This is the big juicy kind of celery that I liked with peanut butter when I was a kid. Also good in smoothies and in my juicer, although with celery you have to be careful because it's very fibrous so you don't want to mess up your juicer. Check to see if you need a filter or attachment for fiberous veggies.
This is the organic equivalent to our convential Utah 52-70 seed. Soon we will offer only this organic version.
Celery is often considered a crop for experienced gardeners, not beginners. In fact, it is quite easy to grow, but has some very specific needs. Give it plenty of water and a good rich soil, and you can have a supply of celery from midsummer into late fall. If you allow the soil to dry out, you will get celery, but it will be tough, bitter and chewy; more fit for cows than people. Grow it well and you'll be surprised to discover that homegrown celery has real flavor, not just crunch.
Celery is a slow grower. Start the seeds indoors 10-12 weeks before the last frost date. To get good germination, don't cover the seeds with soil; they need light in order to germinate. A fine sprinkling of vermiculite will help hold moisture. Or just press the seeds into a fine potting mix and cover the flats with plastic covers to hold in the moisture. Germination should take place in about a week.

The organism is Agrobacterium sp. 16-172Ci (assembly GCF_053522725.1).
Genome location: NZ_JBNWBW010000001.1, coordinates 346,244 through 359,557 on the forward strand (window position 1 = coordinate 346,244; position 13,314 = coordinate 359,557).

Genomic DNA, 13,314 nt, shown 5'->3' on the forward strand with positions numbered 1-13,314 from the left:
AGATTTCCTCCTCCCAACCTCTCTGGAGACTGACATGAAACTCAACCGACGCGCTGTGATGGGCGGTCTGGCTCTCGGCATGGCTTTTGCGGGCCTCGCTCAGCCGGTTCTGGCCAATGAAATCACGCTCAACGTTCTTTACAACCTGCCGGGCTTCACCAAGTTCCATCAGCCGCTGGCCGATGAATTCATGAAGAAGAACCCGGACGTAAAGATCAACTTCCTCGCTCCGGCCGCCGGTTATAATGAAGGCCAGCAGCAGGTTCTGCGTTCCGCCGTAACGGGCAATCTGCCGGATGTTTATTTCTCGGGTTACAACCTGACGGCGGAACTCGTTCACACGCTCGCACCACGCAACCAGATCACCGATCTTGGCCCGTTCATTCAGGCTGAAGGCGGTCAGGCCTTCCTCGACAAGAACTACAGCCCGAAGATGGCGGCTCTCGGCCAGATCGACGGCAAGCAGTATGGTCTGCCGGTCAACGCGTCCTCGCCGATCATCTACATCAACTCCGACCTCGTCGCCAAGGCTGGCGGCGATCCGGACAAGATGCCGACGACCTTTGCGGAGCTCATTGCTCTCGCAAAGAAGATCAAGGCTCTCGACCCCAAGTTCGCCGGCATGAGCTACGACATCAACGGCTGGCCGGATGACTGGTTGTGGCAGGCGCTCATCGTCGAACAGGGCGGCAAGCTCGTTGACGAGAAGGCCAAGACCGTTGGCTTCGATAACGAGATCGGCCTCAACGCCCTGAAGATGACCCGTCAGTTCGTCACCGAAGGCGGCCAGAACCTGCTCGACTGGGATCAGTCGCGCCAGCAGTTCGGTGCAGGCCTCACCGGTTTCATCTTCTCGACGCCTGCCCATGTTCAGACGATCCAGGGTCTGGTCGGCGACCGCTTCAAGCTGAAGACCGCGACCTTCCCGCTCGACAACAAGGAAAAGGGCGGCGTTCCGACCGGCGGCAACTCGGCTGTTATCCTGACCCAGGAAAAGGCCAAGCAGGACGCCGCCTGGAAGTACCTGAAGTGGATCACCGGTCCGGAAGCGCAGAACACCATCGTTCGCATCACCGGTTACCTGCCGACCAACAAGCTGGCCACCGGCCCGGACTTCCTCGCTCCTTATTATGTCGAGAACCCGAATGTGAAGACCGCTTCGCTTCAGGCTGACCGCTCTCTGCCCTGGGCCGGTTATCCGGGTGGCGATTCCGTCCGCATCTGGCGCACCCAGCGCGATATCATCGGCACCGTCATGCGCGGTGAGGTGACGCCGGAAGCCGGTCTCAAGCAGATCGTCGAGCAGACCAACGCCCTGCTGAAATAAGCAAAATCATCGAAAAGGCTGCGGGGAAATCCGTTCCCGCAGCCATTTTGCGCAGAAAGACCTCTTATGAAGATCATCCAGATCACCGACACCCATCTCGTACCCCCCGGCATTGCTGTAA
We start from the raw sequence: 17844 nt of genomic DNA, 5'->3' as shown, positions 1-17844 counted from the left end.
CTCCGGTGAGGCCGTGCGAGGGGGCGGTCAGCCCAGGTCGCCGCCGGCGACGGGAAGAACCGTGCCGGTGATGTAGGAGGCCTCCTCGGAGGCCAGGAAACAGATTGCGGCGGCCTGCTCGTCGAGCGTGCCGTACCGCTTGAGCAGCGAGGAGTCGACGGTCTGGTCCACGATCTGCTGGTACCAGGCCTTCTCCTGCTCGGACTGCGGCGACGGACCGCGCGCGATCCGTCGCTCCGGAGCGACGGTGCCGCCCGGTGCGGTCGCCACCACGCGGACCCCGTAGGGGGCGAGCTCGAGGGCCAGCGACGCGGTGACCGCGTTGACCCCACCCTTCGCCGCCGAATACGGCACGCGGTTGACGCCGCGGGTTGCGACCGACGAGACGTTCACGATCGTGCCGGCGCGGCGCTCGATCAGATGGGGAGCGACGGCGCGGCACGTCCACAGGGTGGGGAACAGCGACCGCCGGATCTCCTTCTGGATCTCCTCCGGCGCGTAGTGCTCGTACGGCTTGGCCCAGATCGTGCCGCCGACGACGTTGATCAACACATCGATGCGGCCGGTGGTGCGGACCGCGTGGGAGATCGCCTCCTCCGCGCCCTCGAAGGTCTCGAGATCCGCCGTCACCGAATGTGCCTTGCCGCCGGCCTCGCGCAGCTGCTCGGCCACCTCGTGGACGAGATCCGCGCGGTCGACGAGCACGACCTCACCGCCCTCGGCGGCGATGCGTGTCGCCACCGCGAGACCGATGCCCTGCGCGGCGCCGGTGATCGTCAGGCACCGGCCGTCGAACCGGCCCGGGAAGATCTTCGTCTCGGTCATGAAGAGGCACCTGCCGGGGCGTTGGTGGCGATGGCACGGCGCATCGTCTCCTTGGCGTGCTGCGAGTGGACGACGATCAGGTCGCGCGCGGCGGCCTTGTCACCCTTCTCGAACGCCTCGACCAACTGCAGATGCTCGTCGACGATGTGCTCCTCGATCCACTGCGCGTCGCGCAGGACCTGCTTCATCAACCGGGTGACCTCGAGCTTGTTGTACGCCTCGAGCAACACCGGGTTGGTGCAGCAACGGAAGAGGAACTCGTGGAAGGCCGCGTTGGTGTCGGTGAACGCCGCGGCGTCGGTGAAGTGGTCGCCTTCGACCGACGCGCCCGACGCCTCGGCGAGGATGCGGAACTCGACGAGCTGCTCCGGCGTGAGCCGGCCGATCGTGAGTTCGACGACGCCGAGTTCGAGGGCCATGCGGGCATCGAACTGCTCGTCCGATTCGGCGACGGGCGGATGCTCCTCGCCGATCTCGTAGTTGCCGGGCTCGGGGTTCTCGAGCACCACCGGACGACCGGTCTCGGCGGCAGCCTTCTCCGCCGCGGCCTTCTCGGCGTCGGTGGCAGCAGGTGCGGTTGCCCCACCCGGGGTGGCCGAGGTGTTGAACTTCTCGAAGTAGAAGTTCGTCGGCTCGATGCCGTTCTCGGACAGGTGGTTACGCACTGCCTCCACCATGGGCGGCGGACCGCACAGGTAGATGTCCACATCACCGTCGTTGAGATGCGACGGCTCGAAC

Plant your celery outdoors when the soil temperature reaches 50 degrees F. or more, and when the nights don't dip down below 40 degrees F. It takes three to four and a half months for celery to mature, depending on the variety. But the good news is you can start picking the stalks whenever you want. Young celery is as good as or better than the mature product.
Celery is not very frost-hardy, so select a variety that is suited to your climate, and get an early start. It grows best in full sun, but part shade is acceptable. Give your plants a drink of manure tea or fish emulsion fertilizer once a month to boost their size.
Store-bought celery is almost always taller and more robust than the celery you grow in your own garden. Its stalks are also very pale (rather than green) because the stems of commercially-produced celery are protected from sunlight. For flavoring soups, stews and other dishes, homegrown celery has far more flavor. Both the stalks and the leaves can be dried or frozen for winter use. To freeze celery, just cut the stalks into half-inch pieces and store in freezer-grade bags.
To discourage pests (celery is appealing to flea beetles, slugs, snails, earwigs and more) cover the plants with garden fabric (row covers) during the first four to six weeks of the growing season.
Net Weight Approx. 100mg -Most of the general information provided is from the Vegetable Encyclopedia at www.gardeners.com, with additional facts provided by your friends at Seattle Seed Company.-